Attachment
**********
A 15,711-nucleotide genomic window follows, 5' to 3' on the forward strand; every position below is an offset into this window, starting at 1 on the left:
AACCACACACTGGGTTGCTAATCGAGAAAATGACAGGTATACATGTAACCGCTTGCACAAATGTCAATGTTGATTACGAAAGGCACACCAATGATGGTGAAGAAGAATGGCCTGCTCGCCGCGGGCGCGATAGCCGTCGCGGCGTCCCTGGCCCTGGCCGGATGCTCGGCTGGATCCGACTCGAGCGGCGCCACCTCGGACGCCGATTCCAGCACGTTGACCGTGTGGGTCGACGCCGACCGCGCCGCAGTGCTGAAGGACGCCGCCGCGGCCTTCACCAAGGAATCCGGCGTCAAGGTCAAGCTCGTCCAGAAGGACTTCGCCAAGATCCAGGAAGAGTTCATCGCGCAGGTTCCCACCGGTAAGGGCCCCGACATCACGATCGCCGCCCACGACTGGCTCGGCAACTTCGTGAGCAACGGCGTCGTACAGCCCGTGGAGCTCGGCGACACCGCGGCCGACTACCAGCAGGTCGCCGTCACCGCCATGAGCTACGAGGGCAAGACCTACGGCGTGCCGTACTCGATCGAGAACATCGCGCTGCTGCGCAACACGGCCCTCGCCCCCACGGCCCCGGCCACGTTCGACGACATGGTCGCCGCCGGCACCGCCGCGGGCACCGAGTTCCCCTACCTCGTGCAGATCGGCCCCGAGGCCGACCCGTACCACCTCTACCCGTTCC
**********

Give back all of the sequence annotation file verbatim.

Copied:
A 15,711-nucleotide genomic window follows, 5' to 3' on the forward strand; every position below is an offset into this window, starting at 1 on the left:
AACCACACACTGGGTTGCTAATCGAGAAAATGACAGGTATACATGTAACCGCTTGCACAAATGTCAATGTTGATTACGAAAGGCACACCAATGATGGTGAAGAAGAATGGCCTGCTCGCCGCGGGCGCGATAGCCGTCGCGGCGTCCCTGGCCCTGGCCGGATGCTCGGCTGGATCCGACTCGAGCGGCGCCACCTCGGACGCCGATTCCAGCACGTTGACCGTGTGGGTCGACGCCGACCGCGCCGCAGTGCTGAAGGACGCCGCCGCGGCCTTCACCAAGGAATCCGGCGTCAAGGTCAAGCTCGTCCAGAAGGACTTCGCCAAGATCCAGGAAGAGTTCATCGCGCAGGTTCCCACCGGTAAGGGCCCCGACATCACGATCGCCGCCCACGACTGGCTCGGCAACTTCGTGAGCAACGGCGTCGTACAGCCCGTGGAGCTCGGCGACACCGCGGCCGACTACCAGCAGGTCGCCGTCACCGCCATGAGCTACGAGGGCAAGACCTACGGCGTGCCGTACTCGATCGAGAACATCGCGCTGCTGCGCAACACGGCCCTCGCCCCCACGGCCCCGGCCACGTTCGACGACATGGTCGCCGCCGGCACCGCCGCGGGCACCGAGTTCCCCTACCTCGTGCAGATCGGCCCCGAGGCCGACCCGTACCACCTCTACCCGTTCC